Am I just coming up against years and years of conditioning that tells dads that the best way to be a parent is to be a “provider”? Although being a provider is important, that’s certainly not the only thing. But I feel like a lot of guys have more to say about sports, their fantasy teams, their jobs, politics, etc. than they do about one of the most important roles they will ever play: being a father.

Is it that we spend too much time fantasizing about other things on the internet when we could get serious about the reality of our roles as dads:

Is the internet just a place to act like a hotshot by talking junk about political things or being the most sarcastic guy in the world?

Is it merely a place that men go to check the stats of their players so they can feel like they are a GM of a pro team?

Is it a place to become a hero in a fake world by playing hours of video games that won’t contribute at all to our “hero” status on this earth?

Is it a place to objectify women and steal away our hearts?

Is it a place to acquire more stuff to keep up with those fictional Joneses?

I don’t know the answers to these questions, but I feel like this issue is an important one. I guess that if I felt that there was an outlet or regular “real life” forum for men to discuss these issues I wouldn’t be so frustrated about this community’s failure to launch. But is there? Where are the men talking about these things?

I want to be a part of changing this culture.

If you disagree with me, fine. Tell me. Let’s get into some serious discussion.

If you’re skeptical about what all this “God stuff” has to do with being a good dad. Fine, let’s talk about it here.

If you’re embarrassed because you know you’re dropping the ball, should we let the fear of people knowing we’re flawed (just like everyone else) be the reason why we don’t participate in the iron sharpening ability of community.

Proverbs 27:17 says, “As iron sharpens iron, so one man sharpens another.” This can’t happen if I’m talking to myself all day. I’ll be about as sharp as one of those pool noodles.

So…what’s relevant to you? Pitch ideas. Let’s explore the tough stuff. If you want to anonymously propose topics that are kicking your butt right now, do it.

Let’s leave it all out on the field when it comes to being a dad.

After all, being a dad is kind of a big deal.


I’ve been wrestling with the idea of what is REALLY looks like for the church to partner with the family, and a wise man gave me a great idea. I asked this guy, who is a ministry vet and a guy who really “gets” the orange philosophy what was the best thing he did to grow in his relationships with entire families in his ministry– and I’m not sure what I expected to be his response– but sometimes the simplest answers are the ones that make the most sense.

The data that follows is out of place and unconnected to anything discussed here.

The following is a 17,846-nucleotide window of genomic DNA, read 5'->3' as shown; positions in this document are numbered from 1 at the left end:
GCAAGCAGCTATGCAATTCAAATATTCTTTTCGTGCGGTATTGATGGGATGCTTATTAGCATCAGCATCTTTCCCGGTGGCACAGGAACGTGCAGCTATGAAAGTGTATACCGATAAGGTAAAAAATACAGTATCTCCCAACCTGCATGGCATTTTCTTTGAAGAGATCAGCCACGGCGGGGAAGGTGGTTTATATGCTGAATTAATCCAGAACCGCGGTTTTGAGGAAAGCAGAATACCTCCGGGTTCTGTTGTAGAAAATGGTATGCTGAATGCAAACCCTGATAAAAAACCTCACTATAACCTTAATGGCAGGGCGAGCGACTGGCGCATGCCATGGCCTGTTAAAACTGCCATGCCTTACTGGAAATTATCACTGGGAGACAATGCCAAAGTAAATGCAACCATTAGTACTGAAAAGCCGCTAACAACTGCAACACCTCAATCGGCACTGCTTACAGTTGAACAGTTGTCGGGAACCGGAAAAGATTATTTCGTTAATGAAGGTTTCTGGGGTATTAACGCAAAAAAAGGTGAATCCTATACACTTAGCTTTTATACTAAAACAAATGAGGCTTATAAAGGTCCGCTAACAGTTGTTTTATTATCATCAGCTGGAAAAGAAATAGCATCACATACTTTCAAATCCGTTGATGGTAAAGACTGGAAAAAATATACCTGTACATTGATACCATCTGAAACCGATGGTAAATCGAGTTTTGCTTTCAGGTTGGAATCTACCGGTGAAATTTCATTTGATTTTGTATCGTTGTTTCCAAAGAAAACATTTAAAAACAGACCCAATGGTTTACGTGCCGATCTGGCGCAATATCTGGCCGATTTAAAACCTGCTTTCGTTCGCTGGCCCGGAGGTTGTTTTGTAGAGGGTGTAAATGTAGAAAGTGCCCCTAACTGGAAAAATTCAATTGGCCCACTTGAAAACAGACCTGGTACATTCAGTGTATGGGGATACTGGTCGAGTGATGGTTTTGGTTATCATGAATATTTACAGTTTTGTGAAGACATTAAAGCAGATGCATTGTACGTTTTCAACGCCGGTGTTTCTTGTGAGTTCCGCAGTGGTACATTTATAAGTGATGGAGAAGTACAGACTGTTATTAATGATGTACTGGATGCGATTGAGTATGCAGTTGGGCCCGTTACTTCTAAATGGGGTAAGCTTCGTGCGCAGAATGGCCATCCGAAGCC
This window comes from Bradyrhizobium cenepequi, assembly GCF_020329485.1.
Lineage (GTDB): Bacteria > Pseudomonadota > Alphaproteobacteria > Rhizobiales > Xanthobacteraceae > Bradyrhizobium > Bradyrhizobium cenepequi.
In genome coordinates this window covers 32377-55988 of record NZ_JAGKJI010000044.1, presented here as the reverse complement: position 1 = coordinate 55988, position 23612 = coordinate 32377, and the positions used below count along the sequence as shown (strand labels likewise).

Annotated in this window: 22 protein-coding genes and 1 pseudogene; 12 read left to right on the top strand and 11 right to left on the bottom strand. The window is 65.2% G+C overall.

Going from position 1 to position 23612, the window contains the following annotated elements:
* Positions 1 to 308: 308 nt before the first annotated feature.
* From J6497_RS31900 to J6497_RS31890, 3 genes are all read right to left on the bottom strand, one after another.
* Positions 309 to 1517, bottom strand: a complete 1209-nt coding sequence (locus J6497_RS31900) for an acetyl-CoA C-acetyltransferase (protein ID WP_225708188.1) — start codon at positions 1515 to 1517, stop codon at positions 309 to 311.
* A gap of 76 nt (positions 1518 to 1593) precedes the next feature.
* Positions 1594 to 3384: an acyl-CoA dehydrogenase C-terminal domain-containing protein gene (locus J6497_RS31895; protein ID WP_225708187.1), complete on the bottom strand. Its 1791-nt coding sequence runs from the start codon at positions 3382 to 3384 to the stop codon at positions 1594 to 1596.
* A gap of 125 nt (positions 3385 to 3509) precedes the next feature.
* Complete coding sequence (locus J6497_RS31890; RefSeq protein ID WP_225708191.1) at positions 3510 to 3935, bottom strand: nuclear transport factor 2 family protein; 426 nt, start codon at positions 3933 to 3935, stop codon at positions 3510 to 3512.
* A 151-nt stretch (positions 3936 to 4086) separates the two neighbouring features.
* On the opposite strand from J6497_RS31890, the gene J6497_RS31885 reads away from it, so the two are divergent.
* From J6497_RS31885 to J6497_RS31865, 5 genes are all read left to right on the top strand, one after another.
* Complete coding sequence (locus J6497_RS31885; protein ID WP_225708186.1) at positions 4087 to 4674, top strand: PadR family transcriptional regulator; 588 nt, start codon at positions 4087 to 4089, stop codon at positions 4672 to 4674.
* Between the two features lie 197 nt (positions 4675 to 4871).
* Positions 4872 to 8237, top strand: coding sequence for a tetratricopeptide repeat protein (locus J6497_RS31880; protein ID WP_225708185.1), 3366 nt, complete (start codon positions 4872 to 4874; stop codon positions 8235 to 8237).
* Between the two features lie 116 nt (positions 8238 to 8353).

“Have a Bible study for dads of teenagers.”

I remember already having pushback in my mind, “Wait, no, I’m the ‘student’ ministries director. Could or should I be spending that much time with grown men?” Yes, I know, I laugh at myself sometimes too. But, hey, I’m being honest.

I want to grow alongside other dads. I think that’s the stance that I want to take. I know that I am way, way behind them as far as being a dad goes. I have a six-WEEK-old. They would at least have a twelve-YEAR-old. But experience or even having something to bring to the table isn’t really the issue.

Then my friend when totally counter-intuitive on me and told me to resist the temptation to make the Bible study a topical one about parenting. Instead, he said to just go through a book of the Bible. Again, my mind is thinking, “What, no, I need to be a better ‘steward’ of the time that we would have together.” Actually, what would be better than to go through the Gospel of John, grow in WONDER at who God is, DISCOVER who we are in Christ (and as dads, husbands, etc.), and develop PASSION for others (the world, our family, our co-workers). I think the Bible can do that on its own. So I am going to trust God in this one.

It’s going to be an interesting journey. Something I’ve never really tried before. I’m just the assembler, not the teacher. Something tells me that I am going to learn so much and be blessed on Wednesday mornings at Denny’s.

The joke around New Harvest is that my nickname “PM” is an indication of when I do all my ministry. Some weeks, that’s the way it feels (with an event or meeting nearly every night). Rarely, do I use the AM as a time to do anything productive (I’m recovering). But this is a priority to me, so I am getting up early enough so that almost no one would have an excuse for why they’d miss: 6 AM – 8 AM. I hope that, by creating a middle, dads will meet me there.


…”Parenting Beyond Your Capacity” by Reggie Joiner & Carey Nieuwhof. You can do it here.

No, seriously. You could buy four Starbucks drinks with the amount of money it costs and watch a week’s worth of Wheel of Fortune in the time that it would probably take to read it and realign your gauges for what’s important as a parent.

I am the skeptic of all skeptics. I don’t drink anyone’s Kool-Aid, even if it’s “orange” Kool-Aid. When I read a book, I think the burden of proof is always on the author to show me that what he/she is saying is the real deal.